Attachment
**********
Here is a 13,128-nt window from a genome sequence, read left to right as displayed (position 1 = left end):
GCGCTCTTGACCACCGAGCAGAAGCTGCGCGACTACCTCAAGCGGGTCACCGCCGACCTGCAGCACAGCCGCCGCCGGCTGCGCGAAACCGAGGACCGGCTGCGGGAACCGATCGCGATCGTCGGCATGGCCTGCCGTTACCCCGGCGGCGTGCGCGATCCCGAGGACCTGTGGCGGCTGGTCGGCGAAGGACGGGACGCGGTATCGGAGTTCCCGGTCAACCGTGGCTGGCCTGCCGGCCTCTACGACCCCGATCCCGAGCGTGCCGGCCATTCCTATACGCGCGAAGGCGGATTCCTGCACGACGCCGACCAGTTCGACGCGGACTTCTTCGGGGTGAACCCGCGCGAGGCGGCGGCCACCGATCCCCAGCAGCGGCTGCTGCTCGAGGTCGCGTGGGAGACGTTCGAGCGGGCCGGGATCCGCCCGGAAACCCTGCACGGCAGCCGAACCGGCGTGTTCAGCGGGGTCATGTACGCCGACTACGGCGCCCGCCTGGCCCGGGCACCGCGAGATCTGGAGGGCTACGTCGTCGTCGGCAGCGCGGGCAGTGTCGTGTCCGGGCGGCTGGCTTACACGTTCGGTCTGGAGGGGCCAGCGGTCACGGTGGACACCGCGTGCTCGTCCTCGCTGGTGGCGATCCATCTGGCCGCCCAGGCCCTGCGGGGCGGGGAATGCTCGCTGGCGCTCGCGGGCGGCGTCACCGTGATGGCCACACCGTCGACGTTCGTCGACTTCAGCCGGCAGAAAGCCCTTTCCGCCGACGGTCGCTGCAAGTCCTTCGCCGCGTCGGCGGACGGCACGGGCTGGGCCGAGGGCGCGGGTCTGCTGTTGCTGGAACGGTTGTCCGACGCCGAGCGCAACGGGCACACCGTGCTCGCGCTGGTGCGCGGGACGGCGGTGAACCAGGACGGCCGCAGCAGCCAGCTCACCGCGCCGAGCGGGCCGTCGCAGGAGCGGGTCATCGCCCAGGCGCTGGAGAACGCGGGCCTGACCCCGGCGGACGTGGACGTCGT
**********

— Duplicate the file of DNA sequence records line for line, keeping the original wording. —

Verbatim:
Here is a 13,128-nt window from a genome sequence, read left to right as displayed (position 1 = left end):
GCGCTCTTGACCACCGAGCAGAAGCTGCGCGACTACCTCAAGCGGGTCACCGCCGACCTGCAGCACAGCCGCCGCCGGCTGCGCGAAACCGAGGACCGGCTGCGGGAACCGATCGCGATCGTCGGCATGGCCTGCCGTTACCCCGGCGGCGTGCGCGATCCCGAGGACCTGTGGCGGCTGGTCGGCGAAGGACGGGACGCGGTATCGGAGTTCCCGGTCAACCGTGGCTGGCCTGCCGGCCTCTACGACCCCGATCCCGAGCGTGCCGGCCATTCCTATACGCGCGAAGGCGGATTCCTGCACGACGCCGACCAGTTCGACGCGGACTTCTTCGGGGTGAACCCGCGCGAGGCGGCGGCCACCGATCCCCAGCAGCGGCTGCTGCTCGAGGTCGCGTGGGAGACGTTCGAGCGGGCCGGGATCCGCCCGGAAACCCTGCACGGCAGCCGAACCGGCGTGTTCAGCGGGGTCATGTACGCCGACTACGGCGCCCGCCTGGCCCGGGCACCGCGAGATCTGGAGGGCTACGTCGTCGTCGGCAGCGCGGGCAGTGTCGTGTCCGGGCGGCTGGCTTACACGTTCGGTCTGGAGGGGCCAGCGGTCACGGTGGACACCGCGTGCTCGTCCTCGCTGGTGGCGATCCATCTGGCCGCCCAGGCCCTGCGGGGCGGGGAATGCTCGCTGGCGCTCGCGGGCGGCGTCACCGTGATGGCCACACCGTCGACGTTCGTCGACTTCAGCCGGCAGAAAGCCCTTTCCGCCGACGGTCGCTGCAAGTCCTTCGCCGCGTCGGCGGACGGCACGGGCTGGGCCGAGGGCGCGGGTCTGCTGTTGCTGGAACGGTTGTCCGACGCCGAGCGCAACGGGCACACCGTGCTCGCGCTGGTGCGCGGGACGGCGGTGAACCAGGACGGCCGCAGCAGCCAGCTCACCGCGCCGAGCGGGCCGTCGCAGGAGCGGGTCATCGCCCAGGCGCTGGAGAACGCGGGCCTGACCCCGGCGGACGTGGACGTCGT